Kalaharituber pfeilii (formerly Terfezia pfeilii)
Kalahari Truffle
N/A "Kalahari and adjacent arid areas of Botswana, Namibia, and Northern Cape Province of South Africa; typically in sandy soil, April through July." [Trappe et al. 2008(2)] ???
Mattirolomyces austroafricanus (Syn: Terfezia austroafricanus) N/A "Northern Cape Province of South Africa, in arid savannah; April." [Trappe et al. 2008(2)] ????
Diehliomyces microsporus
False Truffle
N/A "It is found primarily in warmer countries and always is associated with cultivated mushrooms (van Zaayen and van der Pol-Luiten 1977)." [BOF Elsevier] N/A

Leucangium carthusianum (L. R. Tulasne and C. Tulasne) Paoletti OREGON BLACK TRUFFLE The Oregon black truffe (formerly classified in the genus Picoa) is among our most beautiful fungi. The often large fruitbodies are brown to black with a smooth to rough exterior that encloses a solid, gray to olive or brownish gleba, which is separated into pockets by pallid sterile veins. The spores are smooth and very large (up to 100 µm long). Leucangium carthusianum often occurs in association with Douglas-fir along the coast but can also be found in urban areas. People who excavate them from their garden (which must have a suitable tree nearby) often think they have found a lump of coal. As with all truffes, this species has a strong pungent fruity (often like pine apple) odor when mature. It is a highly sought-after edible and is collected commercially. [Trudell MPNW]

Geopora cooperi Harkness Geopora cooperi is a fuzzy truffe that can become the size of a baseball. It typically is nearly spherical but often has an irregular to convoluted surface due to infolding of the peridium. The outer surface is brownish and covered with a mass of coarse flattened hairs. The gleba is whitish and pale brown and composed of multiple chambers. Similar to many cup-fungi and unlike most truffes, G. cooperi produces long cylindrical asci, each with eight smooth, broad elliptical spores that are forcibly ejected at maturity. It is ectomycorrhizal with conifers, widely distributed, and occurs almost year-round. The smell of G. cooperi is faintly aromatic, and it is considered a good edible species that can be used much like morels. [Trudell MPNW]

Truncocolumella citrina Zeller Truncocolumella citrina has a yellow felty peridium, and the gleba is gray to olive or brown, chambered, with a distinctive pale yellow to yellow columella. The spores and most other features are very similar to those of rhizopogons; the major difference is the presence of a columella. Truncocolumella citrina is common under Douglas-fir on the west side of the Cascade crest and also extends into interior conifer forests as far as the Rocky Mountains. The potato-like fruit-bodies are often found partially exposed at the surface of the soil or litter. They are edible, but are reported to have little flavor. [Trudell MPNW]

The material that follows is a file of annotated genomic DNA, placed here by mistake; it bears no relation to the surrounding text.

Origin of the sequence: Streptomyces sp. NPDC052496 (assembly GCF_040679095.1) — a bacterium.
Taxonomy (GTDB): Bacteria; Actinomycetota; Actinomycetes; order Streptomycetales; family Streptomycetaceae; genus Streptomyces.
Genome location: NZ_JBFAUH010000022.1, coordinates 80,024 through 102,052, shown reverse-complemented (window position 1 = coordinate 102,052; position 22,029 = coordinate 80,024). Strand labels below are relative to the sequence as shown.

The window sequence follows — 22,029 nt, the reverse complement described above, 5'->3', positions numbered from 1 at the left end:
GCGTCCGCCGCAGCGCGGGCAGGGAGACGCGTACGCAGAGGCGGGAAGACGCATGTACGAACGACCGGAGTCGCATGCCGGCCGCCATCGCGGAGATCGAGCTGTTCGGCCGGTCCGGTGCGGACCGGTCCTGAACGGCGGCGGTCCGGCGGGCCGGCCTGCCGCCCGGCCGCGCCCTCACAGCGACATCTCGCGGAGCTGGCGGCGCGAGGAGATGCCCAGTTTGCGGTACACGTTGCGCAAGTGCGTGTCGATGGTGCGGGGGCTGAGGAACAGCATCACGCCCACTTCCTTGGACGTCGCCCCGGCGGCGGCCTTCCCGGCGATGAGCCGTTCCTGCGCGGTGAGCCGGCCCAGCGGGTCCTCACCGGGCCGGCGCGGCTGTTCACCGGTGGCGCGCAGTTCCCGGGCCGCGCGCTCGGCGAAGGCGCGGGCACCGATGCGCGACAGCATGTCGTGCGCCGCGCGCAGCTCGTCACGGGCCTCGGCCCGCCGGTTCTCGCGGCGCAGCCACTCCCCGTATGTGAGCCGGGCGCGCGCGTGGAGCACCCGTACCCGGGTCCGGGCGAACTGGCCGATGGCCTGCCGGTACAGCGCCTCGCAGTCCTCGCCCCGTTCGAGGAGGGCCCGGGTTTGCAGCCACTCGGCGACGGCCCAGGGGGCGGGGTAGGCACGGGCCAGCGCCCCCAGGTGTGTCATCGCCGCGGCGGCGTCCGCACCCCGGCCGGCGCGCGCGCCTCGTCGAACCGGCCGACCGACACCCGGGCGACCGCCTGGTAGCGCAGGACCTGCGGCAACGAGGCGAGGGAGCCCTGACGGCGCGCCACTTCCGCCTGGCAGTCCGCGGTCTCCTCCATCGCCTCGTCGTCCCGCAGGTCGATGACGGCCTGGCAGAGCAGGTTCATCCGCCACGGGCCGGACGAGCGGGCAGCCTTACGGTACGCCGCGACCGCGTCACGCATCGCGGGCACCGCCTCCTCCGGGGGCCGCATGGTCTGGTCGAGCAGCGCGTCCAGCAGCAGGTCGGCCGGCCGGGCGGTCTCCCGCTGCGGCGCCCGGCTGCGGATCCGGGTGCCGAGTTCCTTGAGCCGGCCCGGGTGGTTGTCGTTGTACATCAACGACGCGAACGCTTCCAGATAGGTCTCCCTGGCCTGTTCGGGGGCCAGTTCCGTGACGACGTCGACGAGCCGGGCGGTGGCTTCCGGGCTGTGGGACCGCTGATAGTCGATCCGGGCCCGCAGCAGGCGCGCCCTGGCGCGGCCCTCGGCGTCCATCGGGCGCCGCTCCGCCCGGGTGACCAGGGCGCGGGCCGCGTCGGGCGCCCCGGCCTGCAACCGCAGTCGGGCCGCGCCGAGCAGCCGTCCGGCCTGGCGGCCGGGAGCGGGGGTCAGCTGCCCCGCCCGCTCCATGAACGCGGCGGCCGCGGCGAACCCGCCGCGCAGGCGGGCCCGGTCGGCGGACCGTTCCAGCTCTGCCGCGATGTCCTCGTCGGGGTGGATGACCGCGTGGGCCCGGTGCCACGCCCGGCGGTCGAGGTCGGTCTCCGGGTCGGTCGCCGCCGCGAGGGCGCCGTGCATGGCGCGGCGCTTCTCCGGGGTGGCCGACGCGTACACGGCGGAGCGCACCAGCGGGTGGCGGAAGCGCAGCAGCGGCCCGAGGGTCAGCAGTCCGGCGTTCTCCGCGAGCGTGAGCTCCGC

Desert Truffles

"Unlike the fancy truffles mentioned above, which are usually sliced fresh over foods or used sparingly to flavor them, desert truffles are the food. What they lack in pungent aroma they more than make up for in abundance. For millennia, species of Tirmania and Terfezia have provided important sustenance to large populations in the arid and semi-arid areas of the Middle East from the south and east of the Mediterranean Sea to the Persian Gulf. Desert truffles are the work-horse of the truffle world, producing large numbers of tubers in from February to April. Both nomadic and sedentary populations who live near the desert depend on them for food." [Shavit,2008]

"A recent revision of Australian species (ibid, 2008) indicates that: ‘Seven truffle species (three of which are new to science) belonging to six genera (one being new to science) have been discovered.... Desert truffles of the Australian Outback, once a cherished food resource for diverse Aboriginal ethnic groups, currently have little or no value for contemporary Aboriginal communities either as a gathered food or as a saleable or even tradable commodity (Liddell, pers. observation). Likewise, no attempts have been made to commercially market Australian desert truffles in contrast to their African and Middle Eastern counterparts.’" [Albuquerque IE]


"The genus Terfezia includes 12 species (Kirk et al. 2001) , of which only 3 (T. arenaria (Moris) Trappe, T. claveryi Chatin and T. leptoderma Tul. & Tul.) are commercially valued in Spain because of their gastronomic interest and their crop yields. Two other species, T. boudieri Chatin and T. olbiensis Nees, which are also harvested for consumption purposes, have a lower commercial impact given their limited presence and the fact that they are poorer in taste than the other species (Gutiérrez et al. 2004) . The truffle variety Picoa lefebvrei (Pat.) Maire is widely distributed and is known to have excellent antioxidant properties (Murcia et al. 2002) ; however, is not marketed because of its small size." [Azcon-Aguilar MFPEI]


Page last modified on Sunday, August 15, 2021 9:30 PM